Digital beings could have "rights, personality, and limited responsibility."
In honor of the 50-year-anniversary of the first computer-to-computer message — the precursor, arguably, to today's internet — Pew Research Center and Elon University asked hundreds of tech experts to imagine how the internet might evolve over the next 50 years.
And one of those experts envisions a future in which software has gained "personhood."
Jerry Michalski is a former tech analyst who went on to found the Relationship Economy Expedition, a private think tank focused on the future economy.
He told the surveyors he could imagine software having "rights, personality, and limited responsibility" by the year 2069 — and we can already see examples of this future taking shape.
In 2017, the Kingdom of Saudi Arabia granted Sophie, an artificially intelligent robot, citizenship. That same year, European Union lawmakers began arguing that robots should be given some legal form of digital personhood.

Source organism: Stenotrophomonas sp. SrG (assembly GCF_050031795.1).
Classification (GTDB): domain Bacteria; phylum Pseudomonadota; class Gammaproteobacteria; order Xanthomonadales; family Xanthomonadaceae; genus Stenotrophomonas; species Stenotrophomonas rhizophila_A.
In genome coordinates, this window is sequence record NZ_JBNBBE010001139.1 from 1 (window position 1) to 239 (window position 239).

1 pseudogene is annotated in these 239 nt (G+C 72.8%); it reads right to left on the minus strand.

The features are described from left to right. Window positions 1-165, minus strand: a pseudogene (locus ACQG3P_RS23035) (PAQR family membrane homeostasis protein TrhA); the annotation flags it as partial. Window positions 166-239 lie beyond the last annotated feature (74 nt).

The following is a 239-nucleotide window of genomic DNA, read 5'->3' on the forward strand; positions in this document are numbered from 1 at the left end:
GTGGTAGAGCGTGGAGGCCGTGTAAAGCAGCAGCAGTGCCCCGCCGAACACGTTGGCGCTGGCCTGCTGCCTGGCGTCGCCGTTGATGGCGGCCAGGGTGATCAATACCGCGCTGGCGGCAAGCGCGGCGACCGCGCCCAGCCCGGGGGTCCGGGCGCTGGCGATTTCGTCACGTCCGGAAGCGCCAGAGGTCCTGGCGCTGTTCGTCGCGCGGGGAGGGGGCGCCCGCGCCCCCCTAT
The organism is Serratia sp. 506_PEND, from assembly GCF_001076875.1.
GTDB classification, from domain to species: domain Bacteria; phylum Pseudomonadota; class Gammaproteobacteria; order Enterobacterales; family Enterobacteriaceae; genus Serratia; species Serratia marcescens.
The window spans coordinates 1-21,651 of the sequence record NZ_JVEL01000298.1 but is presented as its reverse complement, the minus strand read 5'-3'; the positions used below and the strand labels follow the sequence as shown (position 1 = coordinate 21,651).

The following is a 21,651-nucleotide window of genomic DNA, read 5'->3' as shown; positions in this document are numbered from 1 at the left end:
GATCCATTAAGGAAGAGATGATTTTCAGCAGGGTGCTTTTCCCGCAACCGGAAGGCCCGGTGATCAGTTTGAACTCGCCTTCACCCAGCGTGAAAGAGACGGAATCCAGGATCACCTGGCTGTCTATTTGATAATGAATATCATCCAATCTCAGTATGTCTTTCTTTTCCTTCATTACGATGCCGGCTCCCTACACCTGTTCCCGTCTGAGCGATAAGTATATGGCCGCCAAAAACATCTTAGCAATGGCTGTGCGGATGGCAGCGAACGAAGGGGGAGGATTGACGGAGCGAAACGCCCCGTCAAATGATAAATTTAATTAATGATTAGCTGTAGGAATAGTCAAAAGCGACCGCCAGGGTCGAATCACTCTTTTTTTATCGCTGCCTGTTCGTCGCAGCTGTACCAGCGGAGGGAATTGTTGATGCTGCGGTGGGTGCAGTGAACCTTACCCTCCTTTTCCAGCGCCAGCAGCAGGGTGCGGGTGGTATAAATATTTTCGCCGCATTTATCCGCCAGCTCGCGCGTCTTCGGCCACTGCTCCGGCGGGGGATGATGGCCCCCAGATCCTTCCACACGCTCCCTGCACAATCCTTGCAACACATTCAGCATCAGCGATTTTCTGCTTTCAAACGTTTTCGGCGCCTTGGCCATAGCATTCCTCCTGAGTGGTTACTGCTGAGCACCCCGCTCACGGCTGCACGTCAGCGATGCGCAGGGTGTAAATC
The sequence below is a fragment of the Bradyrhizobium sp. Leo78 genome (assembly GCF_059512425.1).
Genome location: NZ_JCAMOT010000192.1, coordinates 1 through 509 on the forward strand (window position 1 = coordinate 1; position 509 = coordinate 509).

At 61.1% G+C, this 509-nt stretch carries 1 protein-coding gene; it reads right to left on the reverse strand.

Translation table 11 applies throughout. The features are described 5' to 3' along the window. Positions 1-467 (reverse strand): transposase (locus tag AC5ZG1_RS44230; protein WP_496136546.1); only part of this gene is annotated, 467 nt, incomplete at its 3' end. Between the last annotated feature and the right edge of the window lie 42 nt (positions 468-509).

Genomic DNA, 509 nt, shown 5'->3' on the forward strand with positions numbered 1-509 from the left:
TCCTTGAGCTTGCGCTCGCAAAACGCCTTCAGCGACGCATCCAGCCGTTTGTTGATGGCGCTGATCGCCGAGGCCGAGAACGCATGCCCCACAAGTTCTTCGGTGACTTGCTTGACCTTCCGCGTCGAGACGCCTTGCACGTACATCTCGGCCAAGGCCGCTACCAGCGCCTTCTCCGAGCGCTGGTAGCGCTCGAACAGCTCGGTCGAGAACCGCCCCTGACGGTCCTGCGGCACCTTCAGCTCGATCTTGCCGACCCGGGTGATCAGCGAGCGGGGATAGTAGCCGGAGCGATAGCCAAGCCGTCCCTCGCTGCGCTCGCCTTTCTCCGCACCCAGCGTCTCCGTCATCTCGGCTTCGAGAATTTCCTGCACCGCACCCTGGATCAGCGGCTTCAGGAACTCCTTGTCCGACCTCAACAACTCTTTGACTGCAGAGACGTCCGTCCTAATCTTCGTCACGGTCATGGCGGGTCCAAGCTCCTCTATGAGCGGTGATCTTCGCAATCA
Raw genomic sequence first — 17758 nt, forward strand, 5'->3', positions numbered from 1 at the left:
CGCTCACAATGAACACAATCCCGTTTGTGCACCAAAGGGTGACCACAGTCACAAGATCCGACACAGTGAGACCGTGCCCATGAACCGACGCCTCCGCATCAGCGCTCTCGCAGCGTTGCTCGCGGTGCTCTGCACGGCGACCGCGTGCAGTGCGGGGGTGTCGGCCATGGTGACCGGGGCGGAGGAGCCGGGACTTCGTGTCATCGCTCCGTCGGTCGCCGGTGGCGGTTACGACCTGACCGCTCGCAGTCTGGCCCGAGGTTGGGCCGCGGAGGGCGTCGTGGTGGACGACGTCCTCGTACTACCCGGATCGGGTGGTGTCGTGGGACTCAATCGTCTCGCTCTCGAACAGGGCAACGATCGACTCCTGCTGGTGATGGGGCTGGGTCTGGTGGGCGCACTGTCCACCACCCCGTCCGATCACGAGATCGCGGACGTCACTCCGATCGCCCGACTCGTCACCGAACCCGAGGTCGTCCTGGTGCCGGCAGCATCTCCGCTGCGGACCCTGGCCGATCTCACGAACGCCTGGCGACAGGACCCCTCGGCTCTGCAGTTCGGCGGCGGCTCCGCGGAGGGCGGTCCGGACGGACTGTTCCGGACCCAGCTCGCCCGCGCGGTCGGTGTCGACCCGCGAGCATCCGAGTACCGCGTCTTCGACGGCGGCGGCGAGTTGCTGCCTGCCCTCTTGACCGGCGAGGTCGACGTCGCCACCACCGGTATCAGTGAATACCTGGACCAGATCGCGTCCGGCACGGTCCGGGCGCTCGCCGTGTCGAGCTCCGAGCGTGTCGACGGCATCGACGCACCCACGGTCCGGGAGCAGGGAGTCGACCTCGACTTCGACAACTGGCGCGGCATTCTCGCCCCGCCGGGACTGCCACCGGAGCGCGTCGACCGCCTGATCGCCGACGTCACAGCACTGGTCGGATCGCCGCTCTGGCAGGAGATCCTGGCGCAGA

Still, as Michalski pointed out in his response to Pew, "half a century is a long time," so it's hard to say for sure what shape our relationship with the digital world could take.
He doesn't even go so far as to say he thinks his vision is the most likely scenario, calling it just one of many possible futures — and really, could anyone have perfectly predicted today's internet based on that first computer-to-computer message in 1969?
READ MORE: Experts Optimistic About the Next 50 Years of Digital Life [Pew Research Center]
More on digital personhood: Lawmakers Want You to Be Able to Sue Robots
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